These strategies are all hand-programmed, not table driven in any way. And their logic is often pretty complex, despite the easy description. The Mimic strategy for selecting a move is 20 lines of code, for example.

What About NPCs?

We could, in principle, hand code each NPC. We are, after all, here to program. And maybe we’d be wise to hand code at least one or two, with the plan being to detect common elements and extract them, leading ultimately to a nice table-driven format that our Game Designers (me) could use instead of programming.

Or we might just leap in and start a table-driven scheme, extending the table format as needed, thus ensuring that we wind up with a table scheme, which we think we want.

Huh. I think it would be easier to just program our current NPC.

I propose this scheme: we’ll hand-code this simple quest-giving NPC and when we’re done, we’ll convert it to a table driven format if we possibly can. If we can’t, we’ll know the reason why.

Why do I think this is better than just diving in on the table? Honestly, I’m not sure that it is. But I feel like we have a perfectly good programming language here, let’s use it.

I could be wrong. Maybe I should try it both ways.

We’ll see. I’m goin in.

What’s Our NPC?

We have a very simple NPC class:

NPC = class(DungeonObject)

function NPC:init(tile)
    self.sprite = asset.builtin.Planet_Cute.Character_Horn_Girl
    self.messages = {
    "I am your friendly neighborhood Horn Girl!\nAnd do I have a super quest for you!",
    "I am looking for my lost Amulet of Cat Persuasion,\nso that I can persuade the Cat Girl to let me pet her kitty.",
    "If you can find it and bring it to me,\nI shall repay you generously."}
    self.messageNumber = 1

function NPC:actionWithPlayer(aPlayer)
    print("NPC saw that")

function NPC:draw(tiny, center)
    if tiny then return end
    translate(center.x, center.y)
    sprite(self.sprite,0,30, 66,112)

function NPC:query()
    local m = self.messages[self.messageNumber]
    self.messageNumber = self.messageNumber + 1
    if self.messageNumber > #self.messages then
        self.messageNumber = 1
    return m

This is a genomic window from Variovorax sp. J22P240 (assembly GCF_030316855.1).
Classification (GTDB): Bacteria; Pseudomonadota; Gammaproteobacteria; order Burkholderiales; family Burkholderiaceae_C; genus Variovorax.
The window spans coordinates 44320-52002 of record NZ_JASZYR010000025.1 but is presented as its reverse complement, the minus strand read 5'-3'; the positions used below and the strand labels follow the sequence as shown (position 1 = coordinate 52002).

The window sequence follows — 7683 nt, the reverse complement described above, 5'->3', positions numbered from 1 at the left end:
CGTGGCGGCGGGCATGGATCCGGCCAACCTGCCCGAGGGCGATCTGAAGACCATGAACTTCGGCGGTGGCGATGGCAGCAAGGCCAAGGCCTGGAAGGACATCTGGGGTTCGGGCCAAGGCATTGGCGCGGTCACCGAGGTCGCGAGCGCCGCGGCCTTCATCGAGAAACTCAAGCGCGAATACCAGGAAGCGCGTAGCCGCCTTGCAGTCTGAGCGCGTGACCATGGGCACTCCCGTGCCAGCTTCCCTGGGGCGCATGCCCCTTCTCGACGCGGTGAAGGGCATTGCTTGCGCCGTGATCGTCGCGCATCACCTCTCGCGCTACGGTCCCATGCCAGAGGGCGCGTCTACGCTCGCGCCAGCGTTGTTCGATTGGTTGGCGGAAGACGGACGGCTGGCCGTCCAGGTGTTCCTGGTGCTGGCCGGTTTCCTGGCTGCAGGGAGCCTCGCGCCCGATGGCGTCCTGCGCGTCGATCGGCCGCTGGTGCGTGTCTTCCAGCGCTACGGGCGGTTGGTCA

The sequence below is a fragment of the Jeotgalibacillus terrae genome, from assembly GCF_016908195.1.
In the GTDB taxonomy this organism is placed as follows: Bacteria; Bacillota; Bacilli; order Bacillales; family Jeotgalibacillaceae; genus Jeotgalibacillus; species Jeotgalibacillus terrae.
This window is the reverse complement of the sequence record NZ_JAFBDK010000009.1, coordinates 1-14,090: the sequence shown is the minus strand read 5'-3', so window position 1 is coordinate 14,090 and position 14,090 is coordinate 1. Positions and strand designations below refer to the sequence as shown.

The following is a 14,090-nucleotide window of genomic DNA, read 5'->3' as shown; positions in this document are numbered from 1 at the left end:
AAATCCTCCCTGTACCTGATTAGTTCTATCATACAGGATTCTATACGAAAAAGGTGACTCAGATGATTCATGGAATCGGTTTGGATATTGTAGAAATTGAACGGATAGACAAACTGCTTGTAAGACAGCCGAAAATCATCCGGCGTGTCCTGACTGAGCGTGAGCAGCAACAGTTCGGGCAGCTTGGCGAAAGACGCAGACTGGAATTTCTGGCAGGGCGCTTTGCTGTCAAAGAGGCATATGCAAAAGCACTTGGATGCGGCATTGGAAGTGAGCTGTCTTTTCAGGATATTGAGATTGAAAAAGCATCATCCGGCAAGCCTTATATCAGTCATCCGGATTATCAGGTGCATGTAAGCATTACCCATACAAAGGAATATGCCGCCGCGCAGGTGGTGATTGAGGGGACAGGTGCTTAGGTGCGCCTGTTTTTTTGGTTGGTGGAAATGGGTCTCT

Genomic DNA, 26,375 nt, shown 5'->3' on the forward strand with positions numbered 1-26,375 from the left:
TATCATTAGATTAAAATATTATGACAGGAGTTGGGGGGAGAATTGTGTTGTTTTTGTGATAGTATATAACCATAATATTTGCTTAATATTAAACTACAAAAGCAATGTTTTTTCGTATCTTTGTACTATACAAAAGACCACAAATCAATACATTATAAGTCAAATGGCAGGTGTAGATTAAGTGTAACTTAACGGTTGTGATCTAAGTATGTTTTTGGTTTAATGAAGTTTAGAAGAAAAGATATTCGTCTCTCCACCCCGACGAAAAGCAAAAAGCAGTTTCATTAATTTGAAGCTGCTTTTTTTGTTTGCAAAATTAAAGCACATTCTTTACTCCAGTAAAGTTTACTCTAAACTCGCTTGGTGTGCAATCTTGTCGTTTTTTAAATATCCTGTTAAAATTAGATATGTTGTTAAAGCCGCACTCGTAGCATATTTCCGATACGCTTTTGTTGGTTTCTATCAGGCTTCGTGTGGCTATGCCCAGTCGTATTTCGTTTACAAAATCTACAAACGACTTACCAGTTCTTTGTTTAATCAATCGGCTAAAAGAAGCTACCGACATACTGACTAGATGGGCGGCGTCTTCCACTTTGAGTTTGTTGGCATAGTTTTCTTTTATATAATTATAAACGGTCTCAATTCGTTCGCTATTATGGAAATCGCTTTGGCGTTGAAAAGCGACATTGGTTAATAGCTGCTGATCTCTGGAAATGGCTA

I think we’re going to wind up with one of a few situations here. Either we’ll have an abstract class NPC and various subclasses representing different NPCs, or we’ll have a separate class, that uses, or is used by, the NPC class, or we’ll have a table-driven NPC class that we load with a specific table. One way or another, I guess we’re aiming at that last situation.

For now, let’s treat our NPC class as a concrete specific class that implements our desired Horn Girl behavior. We’ll spit it apart.

Enough speculation. Let’s let the code take part here.

Our Horn Girl wants something, an Amulet of Cat Persuasion. I think we are importing some amulets, and if not it is time to do so.

Unfortunately, we import staffs, but not amulets:

    sheet = asset.gear_staffs_2
    names = {"crossed", "green_staff", "feather_staff",
        "purple_staff", "snake_staff", "cudgel_staff", "skull_staff",
    "bird_staff", "jewel_staff", "knob_staff", "crystal_staff", "twist_staff"}
    Sprites:add(names, sheet, 1,0, 0,1)

Easily corrected. I have them in assets already:


There seem to be 14 of them and like some of the other sprite sheets we have, they have some border info we need to skip over. Here goes. I’ll make up names for them.

    sheet = asset.gear_amulets
    names = {"arrow_amulet", "jade_amulet", "cross_amulet", "sapphire_amulet", "rocket_amulet", "spike_amulet", "thorn_amulet", "time_amulet", "coral_amulet", "sleep_amulet", "spider_amulet", "shield_amulet", "cat_amulet", "curl_amulet", }
    assert(#names == 14, "amulet count wrong")
    Sprites:add(names, sheet, 1,0, 0,1)

Now we can make an InventoryItem for this:

local ItemTable = {
    pathfinder={ icon="blue_jar", name="Magic Jar", attribute="spawnPathfinder", description="Magic Jar to create a Pathfinding Cloud Creature" },
    rock={ icon="rock", name="Rock", attribute="dullSharpness", description="Mysterious Rock of Dullness", used="You have mysteriously dulled all the sharp objects near by." },
    curePoison={ icon="red_vase", name="Poison Antidote", attribute="curePoison" },
    health={icon="red_vial", name="Health", description="Potent Potion of Health", attribute="addPoints", value1="Health", value2=1},
    strength={icon="blue_pack", name="Strength", description="Pack of Steroidal Strength Powder", attribute="addPoints", value1="Strength", value2=1},
    speed={icon="green_flask", name="Speed", description="Spirits of Substantial Speed", attribute="addPoints", value1="Speed", value2=1},
    cat_persuasion = {icon="cat_amulet", name="Precious Amulet of Feline Persuasion", attribute="catPersuasion"},

And we can arrange for there to be one:

function GameRunner:createDecor(n)